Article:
I don’t know if the grand jury investigation into former Ferguson police officer Darren Wilson’s actions in shooting and killing Mike Brown was a sham. A big part of me thinks it was. I don’t think that the flood of more than a thousand pages of documents to the grand jury was reasonable. In fact, I think it was a debilitating hindrance for those responsible for drawing meaning from the chaos of Aug. 9. I don’t think that the lack of diversity of the members of the grand jury created the greatest opportunity for justice to be served. Furthermore, its composition of nine white members and three black members certainly didn’t put the watching masses in a position to trust its decision. These factors have greatly swayed my view of the grand jury’s proceedings, but I remain unresolved for one important reason: I don’t believe that anyone knows what actually happened when Michael Brown met Darren Wilson because of the abundance of conflicting testimonies from eyewitnesses whose words could have had sovereign power, if only they had all said the same thing. In that regard, at least, the proceedings of the grand jury undoubtedly failed. I wish I knew if the grand jury of Darren Wilson saw justice served, but I don’t. Whether in the riots that followed the grand jury’s decision or in the courtroom itself, I think people are working for the interests of their own group when we should be working together.
I don’t believe that Michael Brown deserved to die because he shoplifted a pack of cigarillos and assaulted the store clerk, a charge that has been laid against those who, like me, continue to question exactly what happened that day. Many have argued that Wilson should not have shot to kill, a heavy-handed charge on the coattails of the irrefutable fact that there is too much police brutality. If it was a fight to the death, as Wilson asserted, I couldn’t agree that he shouldn’t have exercised his maximum potential for self-defense. But I do believe that Brown’s fate was written the minute he reached for Wilson’s gun, and that’s because our society has empowered the police to make that decision time and again. Herein lies the true problem with which our society must wrestle as we move forward.
I don’t believe that the riots in Ferguson are about Michael Brown. I believe that the crowd’s rage is about a deeper problem in America that the crowd is responding to — maybe an institutional problem or a social problem, but probably both. A mob does not decide someone’s innocence or guilt; a jury does. I believe that owing to a mix of past social and institutional grievances, the crowd isn’t able to trust the legitimacy of the grand jury’s decision. Such widespread civilian suspicion is formidable. The law is supposed to serve and protect all of its citizens. It is a powerful systemic failure when citizens can’t believe that it does.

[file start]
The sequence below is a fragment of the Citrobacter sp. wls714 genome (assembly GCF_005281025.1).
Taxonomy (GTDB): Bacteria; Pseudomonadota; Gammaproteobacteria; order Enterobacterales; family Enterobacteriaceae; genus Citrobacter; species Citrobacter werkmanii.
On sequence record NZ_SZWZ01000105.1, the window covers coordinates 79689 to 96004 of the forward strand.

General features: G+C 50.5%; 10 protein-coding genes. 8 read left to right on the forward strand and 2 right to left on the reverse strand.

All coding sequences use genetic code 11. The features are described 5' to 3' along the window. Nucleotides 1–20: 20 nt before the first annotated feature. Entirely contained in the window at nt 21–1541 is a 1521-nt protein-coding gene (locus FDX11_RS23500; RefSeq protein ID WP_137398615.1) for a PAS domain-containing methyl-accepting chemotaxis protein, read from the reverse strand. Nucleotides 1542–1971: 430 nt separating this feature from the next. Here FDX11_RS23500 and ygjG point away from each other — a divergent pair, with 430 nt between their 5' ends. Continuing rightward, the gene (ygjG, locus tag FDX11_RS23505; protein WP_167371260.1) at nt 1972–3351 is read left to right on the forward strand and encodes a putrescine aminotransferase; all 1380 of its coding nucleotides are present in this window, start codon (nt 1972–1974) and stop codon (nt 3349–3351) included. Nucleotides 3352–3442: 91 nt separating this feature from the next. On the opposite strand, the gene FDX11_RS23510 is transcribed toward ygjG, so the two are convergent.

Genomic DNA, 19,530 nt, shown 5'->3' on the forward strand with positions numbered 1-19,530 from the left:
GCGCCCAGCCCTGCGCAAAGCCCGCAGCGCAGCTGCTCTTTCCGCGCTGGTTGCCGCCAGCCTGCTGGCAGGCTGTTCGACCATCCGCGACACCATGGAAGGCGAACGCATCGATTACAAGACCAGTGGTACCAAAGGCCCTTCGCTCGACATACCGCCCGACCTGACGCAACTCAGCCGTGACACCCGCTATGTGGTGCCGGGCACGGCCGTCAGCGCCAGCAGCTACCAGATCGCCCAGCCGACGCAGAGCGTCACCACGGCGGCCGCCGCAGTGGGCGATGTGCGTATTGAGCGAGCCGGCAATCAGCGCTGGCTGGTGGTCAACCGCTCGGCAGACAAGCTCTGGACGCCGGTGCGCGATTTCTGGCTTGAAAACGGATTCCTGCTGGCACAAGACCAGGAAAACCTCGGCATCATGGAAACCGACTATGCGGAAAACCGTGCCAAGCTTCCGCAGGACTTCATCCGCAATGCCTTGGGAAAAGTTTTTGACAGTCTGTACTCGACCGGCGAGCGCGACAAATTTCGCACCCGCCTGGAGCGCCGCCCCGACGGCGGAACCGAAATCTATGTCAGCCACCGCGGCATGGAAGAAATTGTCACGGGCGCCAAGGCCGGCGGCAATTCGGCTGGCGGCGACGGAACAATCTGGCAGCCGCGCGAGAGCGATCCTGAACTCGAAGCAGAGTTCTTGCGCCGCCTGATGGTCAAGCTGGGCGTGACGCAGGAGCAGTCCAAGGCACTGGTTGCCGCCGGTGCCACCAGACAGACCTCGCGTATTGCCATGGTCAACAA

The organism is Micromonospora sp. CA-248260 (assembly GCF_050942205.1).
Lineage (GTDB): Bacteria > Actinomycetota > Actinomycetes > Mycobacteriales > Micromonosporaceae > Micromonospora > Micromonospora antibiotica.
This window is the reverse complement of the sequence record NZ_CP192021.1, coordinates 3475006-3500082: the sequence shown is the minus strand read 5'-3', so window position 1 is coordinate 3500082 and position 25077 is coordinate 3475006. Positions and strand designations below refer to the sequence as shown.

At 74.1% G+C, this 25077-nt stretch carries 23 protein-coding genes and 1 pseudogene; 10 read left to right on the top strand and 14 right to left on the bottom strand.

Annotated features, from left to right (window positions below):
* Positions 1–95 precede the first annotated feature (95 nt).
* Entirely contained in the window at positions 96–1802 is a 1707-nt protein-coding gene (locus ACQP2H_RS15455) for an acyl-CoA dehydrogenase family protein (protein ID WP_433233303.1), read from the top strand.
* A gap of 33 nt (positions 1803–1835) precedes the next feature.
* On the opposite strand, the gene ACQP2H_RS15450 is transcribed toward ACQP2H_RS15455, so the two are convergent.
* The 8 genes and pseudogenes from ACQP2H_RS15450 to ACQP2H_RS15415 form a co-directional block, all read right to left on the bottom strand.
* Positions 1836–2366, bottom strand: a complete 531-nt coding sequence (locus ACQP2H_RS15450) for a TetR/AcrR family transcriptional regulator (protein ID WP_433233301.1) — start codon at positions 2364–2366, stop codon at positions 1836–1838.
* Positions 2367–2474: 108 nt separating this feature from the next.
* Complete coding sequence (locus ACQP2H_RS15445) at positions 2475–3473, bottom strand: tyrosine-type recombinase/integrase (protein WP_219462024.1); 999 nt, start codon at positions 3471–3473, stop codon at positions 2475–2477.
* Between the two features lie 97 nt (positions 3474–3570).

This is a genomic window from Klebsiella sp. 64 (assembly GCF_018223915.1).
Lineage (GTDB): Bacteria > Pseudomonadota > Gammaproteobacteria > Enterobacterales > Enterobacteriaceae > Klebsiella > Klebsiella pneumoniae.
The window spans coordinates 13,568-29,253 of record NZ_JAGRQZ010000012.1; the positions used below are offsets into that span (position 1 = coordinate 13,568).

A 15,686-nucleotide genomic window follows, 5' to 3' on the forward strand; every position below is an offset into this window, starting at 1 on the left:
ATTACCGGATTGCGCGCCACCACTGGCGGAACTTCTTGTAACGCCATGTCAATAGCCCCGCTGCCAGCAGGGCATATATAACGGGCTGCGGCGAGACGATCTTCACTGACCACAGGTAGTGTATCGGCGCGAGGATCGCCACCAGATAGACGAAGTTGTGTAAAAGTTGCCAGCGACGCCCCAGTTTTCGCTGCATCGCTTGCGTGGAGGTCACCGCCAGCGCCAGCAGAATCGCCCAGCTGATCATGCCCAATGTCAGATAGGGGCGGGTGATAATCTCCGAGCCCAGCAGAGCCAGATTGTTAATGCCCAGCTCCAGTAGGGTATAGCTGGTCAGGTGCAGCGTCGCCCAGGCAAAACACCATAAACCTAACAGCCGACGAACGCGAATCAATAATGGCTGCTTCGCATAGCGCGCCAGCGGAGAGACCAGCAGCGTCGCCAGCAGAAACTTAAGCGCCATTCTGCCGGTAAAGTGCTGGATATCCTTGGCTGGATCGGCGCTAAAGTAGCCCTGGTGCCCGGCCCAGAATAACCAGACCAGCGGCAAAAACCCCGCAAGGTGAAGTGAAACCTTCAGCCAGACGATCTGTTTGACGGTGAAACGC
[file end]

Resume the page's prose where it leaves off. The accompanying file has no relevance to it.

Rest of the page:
So why aren’t we talking about it? A true dialogue about race in America isn’t taking place in an instance that demonstrates a tremendous need for it, just fumbling narratives by newscasters wrestling with the affair’s complexity and radio silence from American leadership. It’s no secret that America’s legacy of subordination of minorities has created an atmosphere in which whites and minority groups cannot talk frankly about contemporary race relations. Living in the 21st century, it is remarkable that it persists but the burn of Ferguson’s riots and national rage is a blistering reminder of how closed off racial groups in America are to each other. As a white woman, in the face of so much rage because of the injustices and harm that my racial group has caused, I feel, and have been made to feel by my peers, that I am not entitled to have an opinion and certainly not entitled to express it. That feeling, which I am sure has been experienced by members of every racial group in America, will perpetuate inter-community silence, which is a tremendous danger to our collective future. The riots in Ferguson as well as Dallas and Austin are a polarizing force. They have a destructive capacity far greater than any quantifiable damage in the riots themselves. The rage of the rioting and silencing capacity of white guilt has closed the conversation before it could even start. For whatever reason, American leadership has allowed a legitimate dialogue to stay unhad, but we can’t let it continue. We have a dire need to understand the mistakes happening every day, every hour. We have a desperate need to fix them so that we are never faced with the ethical quagmire of Michael Brown’s shooting and Darren Wilson’s questionable grand jury again. But we aren’t having that conversation.
I am mad about what’s going on in my country. I am not mad at the rioters — my feeling would be better characterized as profound disappointment at the squandering of finite American sympathy — but I am furious at the continuation of a racial war that Americans have too much heart and promise to let continue. I am ashamed of what’s happening in my country. I am sad. But most importantly, no matter your color or mine, I am with you. Let me show you. Let’s talk.
Smith is a history junior from Austin.